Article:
Unions had been campaigning for years for collective bargaining rights but there seemed little appetite for change on the part of successive governments. Whether anything substantial emerges from the new process remains to be seen. However, for the unions getting the Government into a space where it would establish a group to look at potential reforms in this area represented a step forward.

The trade union movement would appear to have emerged relatively unscathed from the past 18 months in terms of workers it represents

Some observers have questioned the motivation of Varadkar, and wondered if he has an eye on closing off potential avenues of political attack from Sinn Féin, which has championed workers’ rights for many years.

However, unions are likely to watch carefully to see the tangible benefits on the ground from the various measures, particularly for the more vulnerable groups of workers in the private sector.

The conference this week is likely to hear about the role Ictu played as the voice for all workers during the pandemic, not just those represented by a trade union.

A lot of this work was carried out under the auspices of the Labour Employer Economic Forum. The LEEF, as it is known, was considered a dim echo of social partnership and provided a vehicle role for employers, unions and the Government to discuss issues such as competitiveness, job-creation and labour market standards. However, during Covid-19 it evolved significantly, and played a key role in drawing up the return-to-work protocols after the various Covid-19 lockdowns.

It is likely to also provide a forum for key talks on the Government’s controversial plans for some form of “recognition” for workers for their role during the pandemic.

Unchanged

The trade union movement itself would appear to have emerged relatively unscathed from the past 18 months of the pandemic in terms of workers it represents.

Ictu is made up of about 45 affiliate organisations which collectively represent just under 800,000 workers across the island of Ireland.

It is understood that while numbers in some unions fell slightly during the pandemic, there was a corresponding increase in others, leaving the total relatively unchanged since the last Ictu conference in 2018. However the movement also faces challenges in a number of areas.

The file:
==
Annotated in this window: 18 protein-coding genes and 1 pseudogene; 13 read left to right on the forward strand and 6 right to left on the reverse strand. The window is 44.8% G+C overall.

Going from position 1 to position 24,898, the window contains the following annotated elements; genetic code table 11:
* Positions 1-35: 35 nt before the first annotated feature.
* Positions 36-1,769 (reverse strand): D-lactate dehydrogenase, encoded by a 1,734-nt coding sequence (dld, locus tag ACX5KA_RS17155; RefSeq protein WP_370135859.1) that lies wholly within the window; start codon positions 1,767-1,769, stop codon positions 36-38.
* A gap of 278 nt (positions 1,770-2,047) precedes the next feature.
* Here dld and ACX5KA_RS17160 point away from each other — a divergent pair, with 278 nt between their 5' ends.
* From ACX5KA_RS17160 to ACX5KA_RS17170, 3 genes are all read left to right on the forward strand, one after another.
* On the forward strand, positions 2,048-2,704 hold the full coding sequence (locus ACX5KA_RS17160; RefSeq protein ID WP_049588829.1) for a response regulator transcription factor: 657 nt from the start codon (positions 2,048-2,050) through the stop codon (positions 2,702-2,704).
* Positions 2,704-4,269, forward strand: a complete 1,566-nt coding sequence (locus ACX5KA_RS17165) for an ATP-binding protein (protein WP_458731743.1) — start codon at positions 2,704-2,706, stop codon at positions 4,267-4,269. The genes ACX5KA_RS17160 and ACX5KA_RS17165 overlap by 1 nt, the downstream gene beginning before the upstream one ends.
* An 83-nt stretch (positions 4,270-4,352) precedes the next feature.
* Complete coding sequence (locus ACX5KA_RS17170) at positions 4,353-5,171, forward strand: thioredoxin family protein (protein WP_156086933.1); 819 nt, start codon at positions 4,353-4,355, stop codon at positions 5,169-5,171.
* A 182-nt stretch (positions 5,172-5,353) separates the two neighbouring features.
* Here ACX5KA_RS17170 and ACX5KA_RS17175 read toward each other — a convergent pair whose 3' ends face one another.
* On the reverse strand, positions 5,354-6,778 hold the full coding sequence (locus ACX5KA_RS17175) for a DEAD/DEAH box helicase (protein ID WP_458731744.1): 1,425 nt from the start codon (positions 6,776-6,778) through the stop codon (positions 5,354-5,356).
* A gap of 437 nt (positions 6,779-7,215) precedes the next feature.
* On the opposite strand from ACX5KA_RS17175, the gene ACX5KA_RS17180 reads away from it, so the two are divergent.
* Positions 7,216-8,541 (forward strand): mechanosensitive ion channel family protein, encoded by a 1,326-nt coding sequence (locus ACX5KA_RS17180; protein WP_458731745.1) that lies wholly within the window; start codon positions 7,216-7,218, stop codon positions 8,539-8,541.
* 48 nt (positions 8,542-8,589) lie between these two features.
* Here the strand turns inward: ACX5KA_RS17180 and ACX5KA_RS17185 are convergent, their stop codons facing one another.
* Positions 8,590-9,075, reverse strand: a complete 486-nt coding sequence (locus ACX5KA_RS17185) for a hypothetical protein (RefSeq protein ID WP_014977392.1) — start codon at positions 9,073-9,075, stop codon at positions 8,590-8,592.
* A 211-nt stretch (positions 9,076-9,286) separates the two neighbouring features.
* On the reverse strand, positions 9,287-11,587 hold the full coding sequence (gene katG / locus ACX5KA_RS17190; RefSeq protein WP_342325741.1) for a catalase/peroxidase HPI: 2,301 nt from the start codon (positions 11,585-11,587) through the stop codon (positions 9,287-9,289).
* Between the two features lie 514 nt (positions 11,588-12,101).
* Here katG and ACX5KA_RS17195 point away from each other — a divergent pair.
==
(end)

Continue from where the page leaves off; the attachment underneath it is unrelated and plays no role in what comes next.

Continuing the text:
Earlier this year Kevin Callinan, the head of the trade union Fórsa and the incoming Ictu president, warned it needed to make itself relevant to tens of thousands of workers in the technology and pharmaceutical sectors, as well as the gig economy who had to an extent been effectively ignored.

He also urged that the unions needed to “get serious” about implementing internal structural reform plans drawn up nearly a decade ago.

“At the core of the report was the view that we should move to a much smaller number of sectoral unions, and that we should pool resources as far as possible. I want to initiate a fresh attempt to put these exhortations into practice. We know that avoiding them is not making us any stronger.”

One of the key examples of this rationalisation plan in action was the establishment of Fórsa which came about from the amalgamation of three public and civil service unions and is now the largest representative organisation in the State sector with close to 90,000 members.

However, progress elsewhere has been slow, and recent acrimony between teaching unions would suggest that in some areas rather than moving closer together divisions between organisations are deeper than ever.

Martin Wall is Industry Correspondent